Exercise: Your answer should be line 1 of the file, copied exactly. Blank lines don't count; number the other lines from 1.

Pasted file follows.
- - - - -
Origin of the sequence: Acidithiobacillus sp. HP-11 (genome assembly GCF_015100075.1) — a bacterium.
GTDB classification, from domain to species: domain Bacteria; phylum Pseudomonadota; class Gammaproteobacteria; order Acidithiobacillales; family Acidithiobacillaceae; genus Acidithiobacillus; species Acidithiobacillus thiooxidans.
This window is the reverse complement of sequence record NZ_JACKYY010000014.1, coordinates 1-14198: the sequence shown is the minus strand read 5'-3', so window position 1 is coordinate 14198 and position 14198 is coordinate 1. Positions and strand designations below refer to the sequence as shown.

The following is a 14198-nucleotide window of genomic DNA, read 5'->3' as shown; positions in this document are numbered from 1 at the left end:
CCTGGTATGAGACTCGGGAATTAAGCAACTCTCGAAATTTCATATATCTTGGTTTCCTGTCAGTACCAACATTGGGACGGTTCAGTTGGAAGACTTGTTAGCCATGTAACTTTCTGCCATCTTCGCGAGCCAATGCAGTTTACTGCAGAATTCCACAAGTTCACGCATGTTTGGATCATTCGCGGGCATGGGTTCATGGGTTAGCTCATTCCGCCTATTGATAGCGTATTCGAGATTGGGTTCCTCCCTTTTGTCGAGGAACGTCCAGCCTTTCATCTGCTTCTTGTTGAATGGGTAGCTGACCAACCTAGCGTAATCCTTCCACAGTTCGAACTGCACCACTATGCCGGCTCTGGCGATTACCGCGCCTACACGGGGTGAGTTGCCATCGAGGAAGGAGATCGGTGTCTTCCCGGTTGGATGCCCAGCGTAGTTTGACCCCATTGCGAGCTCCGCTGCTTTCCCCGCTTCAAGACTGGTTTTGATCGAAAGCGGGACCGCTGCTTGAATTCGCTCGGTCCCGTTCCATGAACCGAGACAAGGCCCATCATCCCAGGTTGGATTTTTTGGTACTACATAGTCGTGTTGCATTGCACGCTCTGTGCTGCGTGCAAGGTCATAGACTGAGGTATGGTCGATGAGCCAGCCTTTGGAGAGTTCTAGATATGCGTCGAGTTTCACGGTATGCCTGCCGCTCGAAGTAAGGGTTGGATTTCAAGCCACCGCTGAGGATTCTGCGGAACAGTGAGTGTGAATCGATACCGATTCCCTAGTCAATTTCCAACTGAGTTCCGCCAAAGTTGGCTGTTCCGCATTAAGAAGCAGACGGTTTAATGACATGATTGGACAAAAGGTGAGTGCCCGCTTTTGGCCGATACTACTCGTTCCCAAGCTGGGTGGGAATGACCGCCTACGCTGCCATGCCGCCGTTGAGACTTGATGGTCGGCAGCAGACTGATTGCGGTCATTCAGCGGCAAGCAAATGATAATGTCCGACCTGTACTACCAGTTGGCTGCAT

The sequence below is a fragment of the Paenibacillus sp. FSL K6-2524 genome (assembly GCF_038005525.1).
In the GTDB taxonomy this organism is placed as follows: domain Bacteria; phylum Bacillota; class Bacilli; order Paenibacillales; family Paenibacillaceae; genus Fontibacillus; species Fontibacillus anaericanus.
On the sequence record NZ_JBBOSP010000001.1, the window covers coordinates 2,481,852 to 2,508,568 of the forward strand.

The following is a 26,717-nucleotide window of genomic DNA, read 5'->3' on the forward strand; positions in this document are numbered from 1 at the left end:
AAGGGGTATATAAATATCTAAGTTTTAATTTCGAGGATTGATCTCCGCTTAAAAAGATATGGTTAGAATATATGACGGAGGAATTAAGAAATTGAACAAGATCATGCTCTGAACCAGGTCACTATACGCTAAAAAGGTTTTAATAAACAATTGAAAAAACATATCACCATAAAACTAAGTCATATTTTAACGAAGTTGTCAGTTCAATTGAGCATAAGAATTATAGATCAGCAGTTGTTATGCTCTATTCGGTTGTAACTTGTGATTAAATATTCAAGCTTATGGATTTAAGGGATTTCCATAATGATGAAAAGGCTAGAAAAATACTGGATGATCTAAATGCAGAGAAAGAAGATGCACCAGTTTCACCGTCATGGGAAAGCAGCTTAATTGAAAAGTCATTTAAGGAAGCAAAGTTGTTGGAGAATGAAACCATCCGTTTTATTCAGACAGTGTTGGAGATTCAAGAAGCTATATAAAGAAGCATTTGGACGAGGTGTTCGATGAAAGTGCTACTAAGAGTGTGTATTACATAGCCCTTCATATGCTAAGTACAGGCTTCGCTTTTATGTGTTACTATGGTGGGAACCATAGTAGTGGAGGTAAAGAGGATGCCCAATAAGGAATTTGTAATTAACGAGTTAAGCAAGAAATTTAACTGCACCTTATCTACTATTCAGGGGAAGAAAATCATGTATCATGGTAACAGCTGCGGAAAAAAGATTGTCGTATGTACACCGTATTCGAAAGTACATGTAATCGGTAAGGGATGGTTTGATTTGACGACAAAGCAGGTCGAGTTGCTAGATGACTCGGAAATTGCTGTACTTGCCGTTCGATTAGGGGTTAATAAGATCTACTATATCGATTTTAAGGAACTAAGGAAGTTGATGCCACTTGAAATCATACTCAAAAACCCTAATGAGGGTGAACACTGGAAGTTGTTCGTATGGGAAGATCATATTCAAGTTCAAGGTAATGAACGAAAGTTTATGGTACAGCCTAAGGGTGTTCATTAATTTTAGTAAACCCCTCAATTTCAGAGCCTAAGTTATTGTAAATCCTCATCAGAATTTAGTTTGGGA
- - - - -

Origin of the sequence: Acidithiobacillus sp. HP-11 (genome assembly GCF_015100075.1) — a bacterium.